I don’t often write super short poems. To send them out I really need to put several teenies together, but this is an only. So I will share it here.
After the storm,
blossoms sway upside down
on the lake skin,
looking like tiny sailboats.
Without me they are debris.
The poem and image remind me of time spent on Lake Coeur d’Alene this summer. I love boating and lakes. My daughter said she could tell I was really in my element at the lake.
Felix was completely constipated last week as a side effect of the pain killer he was on for his cystitis. He had to get an enema at the vet. Poor Felix. One thing after another for him. I hope he is getting better now.
I have a poem published today in the gorgeous journal Open: A Journal of Arts and Letters. Yesterday, they posted “Imagine This Portrait.” Tomorrow, they will publish a 3rd poem. But today is one of my favorite and weirdest poems of all.
Real frozen custard―any custard―is a food made with eggs and a milk product. Hence, eggnog is an uncooked custard, flan is a cooked custard, pumpkin pie is a pumpkin custard, rice pudding is a rice custard, cheesecake is a cream-cheese custard, and ice cream made with cream and raw eggs is a frozen custard.
A new ice-cream stand in Portage claims to serve “real frozen custard.” This boast is puzzling, since salmonella has made raw eggs unsafe to eat. On the other hand, people still drink eggnog, whose eggs have somehow been rendered harmless. Perhaps they have been powdered, pasteurized, or zapped with radiation. Is this how eggs in this new “real frozen custard” are made safe? Or is it egg free and, therefore, not custard at all?
Despite misgivings, I decided to taste this frozen custard. The minuscule serving was overpriced, and the consistency was that of compressed pudding. Nevertheless, this place gets plenty of business, making me doubt that its customers have ever eaten the real thing. If they had, they would never accept this oafish substitute.
My mother loved frozen custard. In 1957 she began saving S&H Green Stamps to purchase her own ice-cream freezer. Week after week, my sister and I dutifully licked and pasted the stamps into their books until Mother finally took them to the S&H Service Store to trade for the ice-cream freezer.
From the outside, this machine resembled a tall grey bucket, while inside stood a steel canister, and within that, a series of paddles called dashers. On top of the machine was a heavy steel cap attached to a crank. How, I asked myself, could ice cream come out of that?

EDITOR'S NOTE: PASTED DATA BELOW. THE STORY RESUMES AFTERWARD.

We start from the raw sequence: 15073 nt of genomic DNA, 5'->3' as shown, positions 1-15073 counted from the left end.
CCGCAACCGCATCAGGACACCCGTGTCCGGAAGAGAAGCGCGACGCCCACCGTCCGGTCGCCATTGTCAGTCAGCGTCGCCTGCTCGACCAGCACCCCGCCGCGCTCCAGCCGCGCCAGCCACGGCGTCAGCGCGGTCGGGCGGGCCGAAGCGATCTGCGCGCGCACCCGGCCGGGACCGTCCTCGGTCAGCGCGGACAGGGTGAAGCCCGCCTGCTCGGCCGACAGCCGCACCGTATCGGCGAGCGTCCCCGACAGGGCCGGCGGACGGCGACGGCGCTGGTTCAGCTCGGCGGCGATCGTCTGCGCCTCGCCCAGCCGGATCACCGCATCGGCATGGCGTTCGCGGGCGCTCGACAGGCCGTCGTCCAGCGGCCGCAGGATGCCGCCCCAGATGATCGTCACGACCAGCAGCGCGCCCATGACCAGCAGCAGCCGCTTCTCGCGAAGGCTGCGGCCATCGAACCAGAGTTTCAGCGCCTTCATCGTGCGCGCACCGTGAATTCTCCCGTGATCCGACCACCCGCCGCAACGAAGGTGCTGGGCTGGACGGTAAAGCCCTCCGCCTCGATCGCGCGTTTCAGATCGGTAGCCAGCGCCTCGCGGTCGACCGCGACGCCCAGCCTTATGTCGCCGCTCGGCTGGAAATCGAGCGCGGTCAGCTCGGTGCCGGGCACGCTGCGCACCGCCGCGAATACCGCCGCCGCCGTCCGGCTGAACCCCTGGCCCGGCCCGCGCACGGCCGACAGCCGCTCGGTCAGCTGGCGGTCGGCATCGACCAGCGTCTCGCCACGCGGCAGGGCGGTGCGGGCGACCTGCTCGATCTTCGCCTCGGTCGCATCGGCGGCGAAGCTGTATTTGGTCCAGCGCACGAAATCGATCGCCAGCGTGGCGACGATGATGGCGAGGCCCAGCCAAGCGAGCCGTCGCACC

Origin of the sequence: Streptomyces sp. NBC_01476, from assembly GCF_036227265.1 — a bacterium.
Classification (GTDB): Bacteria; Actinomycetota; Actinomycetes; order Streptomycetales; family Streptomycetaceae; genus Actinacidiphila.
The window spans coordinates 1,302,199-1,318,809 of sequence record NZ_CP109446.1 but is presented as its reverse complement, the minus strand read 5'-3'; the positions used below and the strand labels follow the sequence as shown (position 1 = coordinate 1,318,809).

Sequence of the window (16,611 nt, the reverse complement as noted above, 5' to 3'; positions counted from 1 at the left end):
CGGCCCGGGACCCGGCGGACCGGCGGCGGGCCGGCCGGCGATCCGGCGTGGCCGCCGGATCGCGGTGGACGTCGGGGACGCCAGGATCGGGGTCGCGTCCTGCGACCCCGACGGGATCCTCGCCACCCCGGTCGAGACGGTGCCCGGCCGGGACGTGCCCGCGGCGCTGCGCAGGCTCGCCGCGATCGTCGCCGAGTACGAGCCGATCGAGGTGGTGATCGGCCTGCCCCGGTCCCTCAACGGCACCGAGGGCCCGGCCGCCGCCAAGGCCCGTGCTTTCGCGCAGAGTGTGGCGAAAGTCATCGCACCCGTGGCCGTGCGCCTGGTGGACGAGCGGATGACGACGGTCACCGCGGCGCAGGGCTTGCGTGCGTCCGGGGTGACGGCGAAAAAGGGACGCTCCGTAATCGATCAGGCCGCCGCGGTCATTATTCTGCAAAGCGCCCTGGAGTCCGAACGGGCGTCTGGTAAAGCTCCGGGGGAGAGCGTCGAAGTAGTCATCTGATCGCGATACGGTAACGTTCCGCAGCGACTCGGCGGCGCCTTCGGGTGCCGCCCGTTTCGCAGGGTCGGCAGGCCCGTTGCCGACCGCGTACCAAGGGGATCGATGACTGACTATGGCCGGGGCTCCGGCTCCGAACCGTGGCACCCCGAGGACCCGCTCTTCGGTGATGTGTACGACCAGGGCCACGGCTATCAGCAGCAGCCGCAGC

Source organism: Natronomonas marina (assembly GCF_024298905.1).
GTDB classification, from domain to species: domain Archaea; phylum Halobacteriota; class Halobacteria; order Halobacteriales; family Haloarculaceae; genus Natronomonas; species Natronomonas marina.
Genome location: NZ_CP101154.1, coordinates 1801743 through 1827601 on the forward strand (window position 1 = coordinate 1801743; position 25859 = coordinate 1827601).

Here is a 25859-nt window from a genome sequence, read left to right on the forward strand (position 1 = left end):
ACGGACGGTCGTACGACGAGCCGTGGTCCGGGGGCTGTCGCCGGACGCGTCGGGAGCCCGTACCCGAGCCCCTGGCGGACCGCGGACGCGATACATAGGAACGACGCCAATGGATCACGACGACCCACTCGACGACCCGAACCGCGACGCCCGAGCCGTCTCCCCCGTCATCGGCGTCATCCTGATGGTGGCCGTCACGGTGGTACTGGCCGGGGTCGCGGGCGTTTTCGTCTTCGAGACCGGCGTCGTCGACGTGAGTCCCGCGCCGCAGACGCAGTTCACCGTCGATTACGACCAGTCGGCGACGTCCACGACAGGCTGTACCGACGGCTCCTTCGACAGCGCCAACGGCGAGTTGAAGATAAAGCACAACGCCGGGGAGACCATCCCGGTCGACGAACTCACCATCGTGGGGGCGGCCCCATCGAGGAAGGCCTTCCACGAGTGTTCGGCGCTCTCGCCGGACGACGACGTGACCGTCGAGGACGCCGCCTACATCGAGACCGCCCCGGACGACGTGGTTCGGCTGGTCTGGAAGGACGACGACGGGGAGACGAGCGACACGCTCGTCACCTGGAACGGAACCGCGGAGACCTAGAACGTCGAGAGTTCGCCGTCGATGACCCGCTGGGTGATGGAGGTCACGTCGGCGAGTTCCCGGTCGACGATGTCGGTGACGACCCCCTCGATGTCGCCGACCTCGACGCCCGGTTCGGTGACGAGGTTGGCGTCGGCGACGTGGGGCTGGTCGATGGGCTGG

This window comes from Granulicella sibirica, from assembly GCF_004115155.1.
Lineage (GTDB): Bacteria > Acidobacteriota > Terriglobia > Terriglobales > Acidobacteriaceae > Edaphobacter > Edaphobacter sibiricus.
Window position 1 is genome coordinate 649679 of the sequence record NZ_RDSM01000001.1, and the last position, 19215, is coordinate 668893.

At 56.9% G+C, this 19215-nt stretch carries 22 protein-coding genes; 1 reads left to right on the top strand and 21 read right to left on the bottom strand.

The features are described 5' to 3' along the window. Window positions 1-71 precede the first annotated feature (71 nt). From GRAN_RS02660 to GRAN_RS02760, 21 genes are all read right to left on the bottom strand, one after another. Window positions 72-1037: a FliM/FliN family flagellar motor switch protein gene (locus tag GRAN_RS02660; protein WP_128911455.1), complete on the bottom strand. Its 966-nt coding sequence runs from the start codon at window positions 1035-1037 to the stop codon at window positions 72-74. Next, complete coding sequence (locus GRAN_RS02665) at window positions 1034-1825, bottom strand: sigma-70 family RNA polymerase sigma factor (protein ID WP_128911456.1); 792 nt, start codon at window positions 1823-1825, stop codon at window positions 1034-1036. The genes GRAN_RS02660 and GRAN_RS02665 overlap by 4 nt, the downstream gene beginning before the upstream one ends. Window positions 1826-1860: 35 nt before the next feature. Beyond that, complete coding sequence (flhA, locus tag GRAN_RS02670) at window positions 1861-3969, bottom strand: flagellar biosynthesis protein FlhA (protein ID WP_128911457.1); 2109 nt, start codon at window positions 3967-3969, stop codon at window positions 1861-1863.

Mother assembled the ingredients―light cream, sugar, eggs, and vanilla. She beat them together in a big bowl and poured the mixture into the metal canister. She placed the canister in the bucket, inserted the dashers, clamped down the metal cap, and poured cracked ice and coarse salt all around the canister.
Word spread on the wind that Mrs. Kahn was making frozen custard. Neighborhood kids abandoned their games of hide-and-seek, their swimming, and their castles in the sand. They stood sandy-footed in swimsuits, watching us crank the freezer.
The cranking was necessary, Mother told us, to turn the dashers to keep ice lumps from forming in the custard. So we cranked and cranked as the cracked ice melted and was replenished then melted again. As my arms and those of my siblings wore out, other children pitched in. When the crank was nearly impossible to turn, Mother told us to keep cranking. Finally, the crank refused to budge. She removed the metal cap, and we gazed at the frozen custard inside.
My mother carried the canister to the kitchen, where she pulled out the dashers and placed them in a bowl. When she had scraped off most of the frozen treat, she passed the dashers to a lucky child to lick clean. Mother dished up servings into grey and yellow Melmac bowls then handed them around to all the children. By this time, our imaginations and hunger had grown into a giant icy bubble of excitement. I spooned into my mouth something pale yellow, cold, sweet, soft, slightly granular, melty―delicious.
Real frozen custard, as I know it, does not hunker down in a Styrofoam bowl, heavy as cowflop. It comes from my mother’s own ice-cream freezer. Real frozen custard, like life, is an ambrosia that takes planning, saving, cranking―time―and it is eaten quickly, before it melts, for it is as ephemeral as a snowflake on the tongue.
Mother’s Frozen Custard Recipe
1 gallon Half & Half (4 quarts)
6 eggs * **
3 ¾ c. sugar
3 T. vanilla
1 ½ t. salt
Beat eggs until light. Add sugar ¼ c. at a time. Add salt, H & H, and vanilla. Crank freeze.
* Most frozen custard recipes call for egg yolks, not whole eggs. Whole eggs may have given my mom’s frozen custard its distinctive taste and texture.
**Remember, raw eggs may carry salmonella, a potentially deadly illness.